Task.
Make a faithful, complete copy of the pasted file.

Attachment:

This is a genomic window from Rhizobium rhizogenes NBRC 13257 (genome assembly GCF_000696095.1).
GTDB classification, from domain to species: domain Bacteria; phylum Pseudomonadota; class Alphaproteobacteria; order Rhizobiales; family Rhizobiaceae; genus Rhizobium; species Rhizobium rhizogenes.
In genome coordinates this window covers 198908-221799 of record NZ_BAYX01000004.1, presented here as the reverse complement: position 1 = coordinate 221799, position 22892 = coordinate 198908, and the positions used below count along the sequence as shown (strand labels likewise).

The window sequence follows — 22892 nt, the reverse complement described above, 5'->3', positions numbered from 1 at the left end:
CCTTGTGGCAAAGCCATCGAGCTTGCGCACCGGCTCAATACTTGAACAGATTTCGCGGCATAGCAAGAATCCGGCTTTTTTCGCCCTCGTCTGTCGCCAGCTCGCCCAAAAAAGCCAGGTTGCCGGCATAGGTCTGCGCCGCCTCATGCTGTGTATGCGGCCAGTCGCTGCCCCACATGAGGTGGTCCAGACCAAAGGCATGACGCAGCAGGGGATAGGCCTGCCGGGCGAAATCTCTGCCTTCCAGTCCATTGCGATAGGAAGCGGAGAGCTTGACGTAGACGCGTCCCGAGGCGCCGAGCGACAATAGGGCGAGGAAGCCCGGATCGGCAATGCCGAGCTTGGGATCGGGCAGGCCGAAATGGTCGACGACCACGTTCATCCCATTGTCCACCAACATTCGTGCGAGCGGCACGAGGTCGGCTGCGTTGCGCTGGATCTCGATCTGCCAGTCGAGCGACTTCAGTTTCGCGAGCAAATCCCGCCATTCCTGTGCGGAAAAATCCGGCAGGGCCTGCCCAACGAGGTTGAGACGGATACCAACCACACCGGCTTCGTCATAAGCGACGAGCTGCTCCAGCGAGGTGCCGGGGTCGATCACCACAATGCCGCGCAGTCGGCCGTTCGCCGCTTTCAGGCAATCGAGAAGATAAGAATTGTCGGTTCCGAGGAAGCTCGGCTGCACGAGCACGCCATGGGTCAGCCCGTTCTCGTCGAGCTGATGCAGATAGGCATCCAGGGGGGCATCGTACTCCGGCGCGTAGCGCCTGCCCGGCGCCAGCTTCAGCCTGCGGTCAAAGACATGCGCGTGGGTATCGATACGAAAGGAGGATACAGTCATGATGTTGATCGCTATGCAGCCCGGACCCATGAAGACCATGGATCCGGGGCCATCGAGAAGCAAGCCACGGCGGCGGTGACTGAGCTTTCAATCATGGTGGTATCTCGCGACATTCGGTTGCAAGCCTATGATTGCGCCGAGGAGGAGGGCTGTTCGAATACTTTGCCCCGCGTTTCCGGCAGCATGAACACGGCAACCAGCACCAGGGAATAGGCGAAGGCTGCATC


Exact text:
This is a genomic window from Rhizobium rhizogenes NBRC 13257 (genome assembly GCF_000696095.1).
GTDB classification, from domain to species: domain Bacteria; phylum Pseudomonadota; class Alphaproteobacteria; order Rhizobiales; family Rhizobiaceae; genus Rhizobium; species Rhizobium rhizogenes.
In genome coordinates this window covers 198908-221799 of record NZ_BAYX01000004.1, presented here as the reverse complement: position 1 = coordinate 221799, position 22892 = coordinate 198908, and the positions used below count along the sequence as shown (strand labels likewise).

The window sequence follows — 22892 nt, the reverse complement described above, 5'->3', positions numbered from 1 at the left end:
CCTTGTGGCAAAGCCATCGAGCTTGCGCACCGGCTCAATACTTGAACAGATTTCGCGGCATAGCAAGAATCCGGCTTTTTTCGCCCTCGTCTGTCGCCAGCTCGCCCAAAAAAGCCAGGTTGCCGGCATAGGTCTGCGCCGCCTCATGCTGTGTATGCGGCCAGTCGCTGCCCCACATGAGGTGGTCCAGACCAAAGGCATGACGCAGCAGGGGATAGGCCTGCCGGGCGAAATCTCTGCCTTCCAGTCCATTGCGATAGGAAGCGGAGAGCTTGACGTAGACGCGTCCCGAGGCGCCGAGCGACAATAGGGCGAGGAAGCCCGGATCGGCAATGCCGAGCTTGGGATCGGGCAGGCCGAAATGGTCGACGACCACGTTCATCCCATTGTCCACCAACATTCGTGCGAGCGGCACGAGGTCGGCTGCGTTGCGCTGGATCTCGATCTGCCAGTCGAGCGACTTCAGTTTCGCGAGCAAATCCCGCCATTCCTGTGCGGAAAAATCCGGCAGGGCCTGCCCAACGAGGTTGAGACGGATACCAACCACACCGGCTTCGTCATAAGCGACGAGCTGCTCCAGCGAGGTGCCGGGGTCGATCACCACAATGCCGCGCAGTCGGCCGTTCGCCGCTTTCAGGCAATCGAGAAGATAAGAATTGTCGGTTCCGAGGAAGCTCGGCTGCACGAGCACGCCATGGGTCAGCCCGTTCTCGTCGAGCTGATGCAGATAGGCATCCAGGGGGGCATCGTACTCCGGCGCGTAGCGCCTGCCCGGCGCCAGCTTCAGCCTGCGGTCAAAGACATGCGCGTGGGTATCGATACGAAAGGAGGATACAGTCATGATGTTGATCGCTATGCAGCCCGGACCCATGAAGACCATGGATCCGGGGCCATCGAGAAGCAAGCCACGGCGGCGGTGACTGAGCTTTCAATCATGGTGGTATCTCGCGACATTCGGTTGCAAGCCTATGATTGCGCCGAGGAGGAGGGCTGTTCGAATACTTTGCCCCGCGTTTCCGGCAGCATGAACACGGCAACCAGCACCAGGGAATAGGCGAAGGCTGCATC